Wisconsin Labor and Industry Review Commission --
Summary of Wisconsin Court Decision relating to Unemployment Insurance


Subject: Jackie K. Cooper vs. LIRC, Manpower and D Mark Group, Inc., Case No. 02 CV 222 (Wis. Cir. Ct., Grant Co., October 9, 2002) 

Digest Codes: MC 630.07  MC 665.12 

Cooper worked as a temporary employee for Manpower with an assignment at 3M in Prairie du Chien as a production laborer. He worked second shift on Friday, Saturday and Sunday. In a telephone conversation before going to work on Friday, November 17, 2000, Cooper was told that his shift was going to change and that he would be working two days instead of three with a resulting reduction in hours. He reported to work about 2:00 p.m., talked to his supervisor and called Manpower and accepted a transfer to the available opening. At about 3:30 p.m. he slipped and fell and was taken to an emergency room for treatment. He was given a leg brace and crutches and instructed to ice his leg and keep it elevated. He was given morphine to help with severe pain. He was told to return in a week and not work during that week. Cooper claimed workers compensation based on this injury.  The Wisconsin gun deer season opened the next day. Cooper hunted with his brother on Saturday, November 18, 2000 and on Thursday, November 23, 2000, and on each day the brother shot two deer that Cooper registered. On November 20, 2000, Manpower asked Cooper to report to the Manpower office for an investigative report. Cooper stated he could not drive because of his medication. He was picked up from his home and taken to give the report. Cooper reported for follow up and additional medical treatment on November 24, 2000, and December 15, 2000.   Cooper returned to light duty work on December 19, 2000. He was told not to report to the light duty job the next day. He was suspended on December 26, 2000, and terminated by letter dated December 28, 2000.  The commission found that Cooper was discharged for misconduct. 

On appeal the Circuit Court noted that the commission did not find that Cooper feigned a work-related injury. The court stated that the decision is based on the commissionís finding that Cooper went deer hunting but that the commission did not explain how Cooperís deer hunting was an intentional and substantial disregard of the employerís interests. The timing and circumstances of Cooperís injury and his subsequent activity raise some significant level of suspicion about it. Once it is accepted that Cooper fell and was injured and that he was experiencing the symptoms that he complained about, it is difficult to conclude that simply by going deer hunting, given the various levels of activity possible in Wisconsinís program, that Cooper was guilty of misconduct. Since the commission did not explain what it meant when it found that Cooper went deer hunting, no determination can be made as to whether that activity was misconduct.  Therefore the court remanded the case to the commission to make specific findings of the activity Cooper engaged in and how that activity constituted misconduct.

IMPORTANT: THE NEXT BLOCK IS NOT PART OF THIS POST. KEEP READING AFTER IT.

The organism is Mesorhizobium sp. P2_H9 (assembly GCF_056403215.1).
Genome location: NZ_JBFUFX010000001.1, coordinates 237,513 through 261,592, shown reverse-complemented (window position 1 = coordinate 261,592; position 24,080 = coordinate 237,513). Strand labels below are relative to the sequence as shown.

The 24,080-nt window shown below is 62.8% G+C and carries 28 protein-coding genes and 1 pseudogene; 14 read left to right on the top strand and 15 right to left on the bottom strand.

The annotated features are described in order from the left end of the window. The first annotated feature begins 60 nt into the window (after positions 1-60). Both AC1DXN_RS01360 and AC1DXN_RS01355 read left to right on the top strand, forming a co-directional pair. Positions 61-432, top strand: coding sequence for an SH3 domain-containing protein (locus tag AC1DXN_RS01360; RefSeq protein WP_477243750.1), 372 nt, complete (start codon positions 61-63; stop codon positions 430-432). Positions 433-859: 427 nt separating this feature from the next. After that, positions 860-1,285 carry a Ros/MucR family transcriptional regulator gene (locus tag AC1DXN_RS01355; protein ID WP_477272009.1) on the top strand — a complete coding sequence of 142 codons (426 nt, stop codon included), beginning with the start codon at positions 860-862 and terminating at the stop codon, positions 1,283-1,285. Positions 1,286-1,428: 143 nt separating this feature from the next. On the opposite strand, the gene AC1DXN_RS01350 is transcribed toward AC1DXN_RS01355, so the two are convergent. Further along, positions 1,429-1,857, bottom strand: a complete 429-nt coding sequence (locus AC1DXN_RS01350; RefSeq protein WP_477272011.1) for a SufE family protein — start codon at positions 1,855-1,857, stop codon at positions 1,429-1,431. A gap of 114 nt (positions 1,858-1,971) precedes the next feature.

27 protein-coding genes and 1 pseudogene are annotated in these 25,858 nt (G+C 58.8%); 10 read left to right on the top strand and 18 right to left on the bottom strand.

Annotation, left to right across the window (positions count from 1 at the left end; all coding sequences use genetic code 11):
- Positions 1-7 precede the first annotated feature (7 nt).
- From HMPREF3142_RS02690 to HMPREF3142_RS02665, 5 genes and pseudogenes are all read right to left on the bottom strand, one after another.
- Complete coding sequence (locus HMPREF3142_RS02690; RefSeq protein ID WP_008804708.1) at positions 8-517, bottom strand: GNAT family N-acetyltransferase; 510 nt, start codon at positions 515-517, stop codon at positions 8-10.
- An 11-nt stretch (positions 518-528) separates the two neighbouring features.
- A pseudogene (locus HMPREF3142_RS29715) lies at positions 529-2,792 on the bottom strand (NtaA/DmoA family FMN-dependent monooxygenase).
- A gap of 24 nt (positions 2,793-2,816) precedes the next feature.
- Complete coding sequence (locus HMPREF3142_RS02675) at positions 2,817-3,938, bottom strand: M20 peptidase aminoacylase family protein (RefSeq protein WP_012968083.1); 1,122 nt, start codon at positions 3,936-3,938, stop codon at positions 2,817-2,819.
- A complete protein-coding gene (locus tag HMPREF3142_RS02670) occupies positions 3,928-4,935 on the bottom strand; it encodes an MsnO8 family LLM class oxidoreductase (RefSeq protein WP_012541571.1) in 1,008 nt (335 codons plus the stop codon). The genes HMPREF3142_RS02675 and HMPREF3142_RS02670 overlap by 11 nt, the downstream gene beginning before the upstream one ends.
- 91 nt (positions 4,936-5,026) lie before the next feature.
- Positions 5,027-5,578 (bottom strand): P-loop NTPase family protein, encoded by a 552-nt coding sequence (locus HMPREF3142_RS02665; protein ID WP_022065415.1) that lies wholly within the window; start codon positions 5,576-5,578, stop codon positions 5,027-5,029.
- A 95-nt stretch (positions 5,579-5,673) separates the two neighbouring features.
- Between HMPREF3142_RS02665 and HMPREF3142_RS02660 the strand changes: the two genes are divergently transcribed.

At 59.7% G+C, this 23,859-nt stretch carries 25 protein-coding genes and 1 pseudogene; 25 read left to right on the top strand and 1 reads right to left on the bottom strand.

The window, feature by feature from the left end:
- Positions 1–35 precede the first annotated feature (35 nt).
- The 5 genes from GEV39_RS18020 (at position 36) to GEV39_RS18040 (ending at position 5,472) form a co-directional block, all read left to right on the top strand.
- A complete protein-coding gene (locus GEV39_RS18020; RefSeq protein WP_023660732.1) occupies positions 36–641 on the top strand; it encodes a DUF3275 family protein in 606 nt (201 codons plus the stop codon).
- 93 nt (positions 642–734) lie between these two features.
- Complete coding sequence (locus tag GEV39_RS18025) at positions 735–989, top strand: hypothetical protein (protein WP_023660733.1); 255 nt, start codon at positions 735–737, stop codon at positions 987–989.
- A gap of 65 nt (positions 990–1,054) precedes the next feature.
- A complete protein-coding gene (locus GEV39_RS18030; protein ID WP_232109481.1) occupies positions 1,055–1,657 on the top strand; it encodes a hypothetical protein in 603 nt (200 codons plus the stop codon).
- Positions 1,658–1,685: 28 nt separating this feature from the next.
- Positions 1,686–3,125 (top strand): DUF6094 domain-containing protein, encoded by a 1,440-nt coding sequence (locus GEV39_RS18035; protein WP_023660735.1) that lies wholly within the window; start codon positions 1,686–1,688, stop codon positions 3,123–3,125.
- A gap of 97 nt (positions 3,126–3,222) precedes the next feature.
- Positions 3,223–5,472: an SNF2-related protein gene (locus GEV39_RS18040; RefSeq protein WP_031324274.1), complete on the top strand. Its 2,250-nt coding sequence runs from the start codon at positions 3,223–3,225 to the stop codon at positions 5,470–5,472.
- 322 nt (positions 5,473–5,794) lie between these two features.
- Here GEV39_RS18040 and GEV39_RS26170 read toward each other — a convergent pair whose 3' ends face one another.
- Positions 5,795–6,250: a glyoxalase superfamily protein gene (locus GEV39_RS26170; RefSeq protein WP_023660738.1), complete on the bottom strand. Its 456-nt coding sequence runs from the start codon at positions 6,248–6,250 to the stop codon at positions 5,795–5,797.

On remand the commission rejected Cooper's testimony concerning his lack of active participation in deer hunting. It found that the hunt results must have required physical activity on Cooper's part that was inconsistent with the statement concerning his activity provided in his medical exams. His statements concerning the extent of his injury were not truthful and amounted to falsification of a claimed work injury. This amounted to misconduct which disqualified him for unemployment benefits. Cooper again appealed.

Held: The commission was entitled to find that Cooper's statements concerning his lack of participation in deer hunting were not credible and that his claims for workers compensation benefits were falsified and amounted to misconduct. The commission's decision is affirmed and benefits are denied.

[LIRC decision]


Please note that this is a summary prepared by staff of the commission, not a verbatim reproduction of the court decision.

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